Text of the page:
Author Topic: Credibility of Witnesses  (Read 1560 times)

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Offline TalkLeft

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Credibility of Witnesses
« on: July 04, 2013, 08:51:20 PM »
3.9 WEIGHING THE EVIDENCE

It is up to you to decide what evidence is reliable. You should use your common sense in deciding which is the best evidence, and which evidence should not be relied upon in considering your verdict. You may find some of the evidence not reliable, or less reliable than other evidence.

You should consider how the witnesses acted, as well as what they said. Some things you should consider are:

1. Did the witness seem to have an opportunity to see and know the things about which the witness testified?
2. Did the witness seem to have an accurate memory?
3. Was the witness honest and straightforward in answering the attorneys' questions?
4. Did the witness have some interest in how the case should be decided?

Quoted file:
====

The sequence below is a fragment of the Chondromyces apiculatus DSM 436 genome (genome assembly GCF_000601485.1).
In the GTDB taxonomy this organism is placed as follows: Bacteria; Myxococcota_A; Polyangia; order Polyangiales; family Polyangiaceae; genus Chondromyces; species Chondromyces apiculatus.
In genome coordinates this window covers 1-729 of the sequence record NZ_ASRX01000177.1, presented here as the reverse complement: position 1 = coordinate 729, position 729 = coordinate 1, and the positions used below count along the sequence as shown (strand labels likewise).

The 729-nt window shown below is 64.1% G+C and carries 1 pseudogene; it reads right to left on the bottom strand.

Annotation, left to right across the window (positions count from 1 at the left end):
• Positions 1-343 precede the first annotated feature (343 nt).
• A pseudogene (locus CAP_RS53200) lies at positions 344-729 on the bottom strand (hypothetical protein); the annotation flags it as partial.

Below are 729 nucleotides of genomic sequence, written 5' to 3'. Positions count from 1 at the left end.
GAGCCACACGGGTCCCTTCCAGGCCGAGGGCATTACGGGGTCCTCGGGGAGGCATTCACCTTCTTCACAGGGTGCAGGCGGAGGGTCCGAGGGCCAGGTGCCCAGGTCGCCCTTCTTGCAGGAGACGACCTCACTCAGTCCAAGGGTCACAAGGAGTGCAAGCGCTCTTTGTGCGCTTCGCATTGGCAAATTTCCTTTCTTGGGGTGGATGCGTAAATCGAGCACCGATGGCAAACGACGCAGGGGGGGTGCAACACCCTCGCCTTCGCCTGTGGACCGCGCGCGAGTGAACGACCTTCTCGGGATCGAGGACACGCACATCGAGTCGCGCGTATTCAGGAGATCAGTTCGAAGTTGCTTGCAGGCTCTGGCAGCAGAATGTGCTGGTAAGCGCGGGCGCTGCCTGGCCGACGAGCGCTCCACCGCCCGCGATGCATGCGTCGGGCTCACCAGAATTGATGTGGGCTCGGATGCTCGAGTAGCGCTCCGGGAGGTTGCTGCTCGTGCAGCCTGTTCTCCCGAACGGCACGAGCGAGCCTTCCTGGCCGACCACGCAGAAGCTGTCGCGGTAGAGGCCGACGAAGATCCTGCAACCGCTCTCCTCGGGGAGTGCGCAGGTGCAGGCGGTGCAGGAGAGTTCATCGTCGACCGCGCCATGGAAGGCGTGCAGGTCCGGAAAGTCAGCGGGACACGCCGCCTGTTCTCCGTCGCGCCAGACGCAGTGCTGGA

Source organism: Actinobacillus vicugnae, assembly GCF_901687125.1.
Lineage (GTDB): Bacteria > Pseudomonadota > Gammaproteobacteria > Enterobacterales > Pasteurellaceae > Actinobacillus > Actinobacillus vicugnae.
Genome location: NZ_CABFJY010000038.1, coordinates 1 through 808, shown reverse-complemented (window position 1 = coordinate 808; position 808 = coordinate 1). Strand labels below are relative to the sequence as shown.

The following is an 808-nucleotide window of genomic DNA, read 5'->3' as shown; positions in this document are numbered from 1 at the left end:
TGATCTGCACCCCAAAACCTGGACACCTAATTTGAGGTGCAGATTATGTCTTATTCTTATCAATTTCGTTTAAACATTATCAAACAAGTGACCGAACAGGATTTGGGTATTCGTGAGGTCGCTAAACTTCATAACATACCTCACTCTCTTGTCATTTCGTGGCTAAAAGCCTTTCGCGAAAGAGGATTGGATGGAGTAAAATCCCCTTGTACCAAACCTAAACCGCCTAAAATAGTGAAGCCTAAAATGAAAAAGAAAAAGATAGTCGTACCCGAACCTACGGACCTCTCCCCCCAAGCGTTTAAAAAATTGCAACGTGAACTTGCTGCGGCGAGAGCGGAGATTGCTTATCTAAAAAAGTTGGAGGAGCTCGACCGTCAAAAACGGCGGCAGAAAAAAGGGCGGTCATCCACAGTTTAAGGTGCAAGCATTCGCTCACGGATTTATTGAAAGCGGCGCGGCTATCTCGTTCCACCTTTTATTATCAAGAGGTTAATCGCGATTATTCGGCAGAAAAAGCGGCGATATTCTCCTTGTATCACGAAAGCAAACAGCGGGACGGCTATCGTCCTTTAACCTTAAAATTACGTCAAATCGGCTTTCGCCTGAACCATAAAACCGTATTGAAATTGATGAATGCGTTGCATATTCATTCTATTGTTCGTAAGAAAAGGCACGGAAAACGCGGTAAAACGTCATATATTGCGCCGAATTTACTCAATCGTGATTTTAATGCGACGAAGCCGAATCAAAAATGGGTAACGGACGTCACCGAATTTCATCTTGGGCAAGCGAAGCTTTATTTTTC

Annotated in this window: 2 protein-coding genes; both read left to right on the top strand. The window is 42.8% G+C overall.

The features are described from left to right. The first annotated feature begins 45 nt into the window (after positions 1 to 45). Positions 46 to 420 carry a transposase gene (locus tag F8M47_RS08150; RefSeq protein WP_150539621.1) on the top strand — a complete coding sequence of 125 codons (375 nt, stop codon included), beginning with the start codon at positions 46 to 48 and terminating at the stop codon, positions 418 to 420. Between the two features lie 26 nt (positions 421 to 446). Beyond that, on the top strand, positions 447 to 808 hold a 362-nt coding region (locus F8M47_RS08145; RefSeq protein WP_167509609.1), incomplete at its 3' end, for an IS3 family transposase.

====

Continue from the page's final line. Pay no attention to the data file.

5. Does the witness's testimony agree with the other testimony and other evidence in the case?

Give as applicable.

6. Has the witness been offered or received any money, preferred treatment, or other benefit in order to get the witness to testify?
7. Had any pressure or threat been used against the witness that affected the truth of the witness's testimony?
8. Did the witness at some other time make a statement that is inconsistent with the testimony [he] [she] gave in court?
9. Has the witness been convicted of a [felony] [misdemeanor involving [dishonesty] [false statement]]?
10. Does the witness have a general reputation for [dishonesty] [truthfulness]?

It is entirely proper for a lawyer to talk to a witness about what testimony the witness would give if called to the courtroom. The witness should not be discredited by talking to a lawyer about [his] [her] testimony.

You may rely upon your own conclusion about the witness. A juror may believe or disbelieve all or any part of the evidence or the testimony of any witness.

(The court also may wish to give as part of this instruction the instructions covered under 3.9(a) and (b), concerning expert witnesses and accomplices. If so, the Committee recommends that they be given as additional numbered paragraphs, which would precede the last two unnumbered paragraphs of this instruction.)

 

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